AvBuyer.com - the global marketplace for aircraft for sale online

NEW IRS TAX PROCEDURES

March 2010

Category: Business Aircraft - Tax

Author: Christopher Younger

New IRS Tax Procedures
Avoiding a new potential aircraft ownership/operations-related Income Tax pitfall.

Suppose that you or your company owns an aircraft that has been, and is currently used primarily for business purposes. In connection with the ownership of that aircraft, you believe that you have carefully considered all of the complex federal income tax laws and regulations pertaining to the deduction of expenses and depreciation that relate to the ownership and operation of that aircraft from income earned from other activities you or your company have undertaken.

You have followed the advice of your tax advisors and have filed your income tax returns in accordance with that advice. One of the suggestions you have followed is to “group” your aircraft ownership and operating activities with one or more other business activities you undertake to avoid treatment of the aircraft ownership and operating activity as a “passive” activity. So far, so good… right?

Not so fast! As part of its constant efforts to improve on its job as the nation’s tax collector, the IRS recently issued Revenue Procedure 2010-13, which sets forth a new requirement regarding the grouping of aircraft ownership and operating activity with other business activities. Under Revenue Procedure 2010-13, taxpayers who group their aircraft ownership and operating activity with other business activities of the taxpayers must now file statements with their income tax returns for the periods in which those activities are grouped.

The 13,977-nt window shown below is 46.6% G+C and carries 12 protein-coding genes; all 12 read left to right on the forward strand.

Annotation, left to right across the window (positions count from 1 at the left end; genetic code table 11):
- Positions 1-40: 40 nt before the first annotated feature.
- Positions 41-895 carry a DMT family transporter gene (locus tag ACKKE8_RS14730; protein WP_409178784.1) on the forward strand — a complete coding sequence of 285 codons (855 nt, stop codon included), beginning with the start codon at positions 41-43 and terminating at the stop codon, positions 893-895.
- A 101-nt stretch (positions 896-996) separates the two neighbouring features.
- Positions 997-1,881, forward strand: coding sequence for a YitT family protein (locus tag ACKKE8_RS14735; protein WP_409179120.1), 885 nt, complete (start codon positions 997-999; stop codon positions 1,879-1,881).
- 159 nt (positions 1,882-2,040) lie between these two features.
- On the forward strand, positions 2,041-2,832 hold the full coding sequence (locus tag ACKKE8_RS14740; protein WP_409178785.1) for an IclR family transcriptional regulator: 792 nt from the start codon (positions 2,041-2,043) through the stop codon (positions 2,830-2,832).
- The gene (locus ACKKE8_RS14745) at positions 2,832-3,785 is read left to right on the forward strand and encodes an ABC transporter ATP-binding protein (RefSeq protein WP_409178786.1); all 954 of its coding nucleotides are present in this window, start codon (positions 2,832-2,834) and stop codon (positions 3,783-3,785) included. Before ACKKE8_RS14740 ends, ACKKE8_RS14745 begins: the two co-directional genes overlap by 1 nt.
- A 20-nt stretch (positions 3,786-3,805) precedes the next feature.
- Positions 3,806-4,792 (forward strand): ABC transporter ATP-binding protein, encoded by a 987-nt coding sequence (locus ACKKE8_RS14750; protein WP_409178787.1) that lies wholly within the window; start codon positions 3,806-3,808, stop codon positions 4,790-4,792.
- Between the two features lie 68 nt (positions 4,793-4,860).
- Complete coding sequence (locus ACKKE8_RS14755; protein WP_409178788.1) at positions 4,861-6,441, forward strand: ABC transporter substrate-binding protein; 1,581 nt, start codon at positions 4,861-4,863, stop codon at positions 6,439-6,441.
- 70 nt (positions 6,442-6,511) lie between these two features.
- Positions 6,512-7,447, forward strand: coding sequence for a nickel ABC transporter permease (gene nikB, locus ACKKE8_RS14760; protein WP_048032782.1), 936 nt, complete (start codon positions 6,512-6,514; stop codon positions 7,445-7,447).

The big issue for aircraft owners and operators in connection with the issuance of this Revenue Procedure is that, if a taxpayer inadvertently neglects to file such a statement, it may now be easier for the IRS to assert that an aircraft ownership and operating activity is a separate passive activity and that any losses emanating from that activity may not be deducted against income generated from other non-passive activities because those activities have not been properly grouped.

A brief summary of the passive loss rules will assist the reader in understanding the significance of this new Revenue Procedure and the potential pitfalls surrounding the requirement for grouping statements set forth in it. An individual’s business activities that are owned either directly by that individual or through one or more pass-through entities are classified as either passive or non-passive activities.

The passive loss rules provide that net losses from a taxpayer's passive activities may not be used to offset net income from such taxpayer's non-passive activities. A passive activity includes (i) any trade or business activity in which the taxpayer does not materially participate and (ii) any rental activity regardless of whether the taxpayer materially participates in the activity. Put another way, in order for the owner of a trade or business activity to be considered ‘active’ in the trade or business, the activity must not be a “rental activity,” and the owner must materially participate in the activity. This is a very brief overview of a complex set of income tax rules and the reader is advised to consult with his or her tax advisor before deciding how best to proceed in connection with them.

A taxpayer is permitted to group activities that constitute an “appropriate economic unit.” Furthermore, the applicable tax regulations contain additional requirements that must be met for rental activities. However, once a taxpayer elects to group separate activities together, the taxpayer may not ‘ungroup’ those activities absent special circumstances.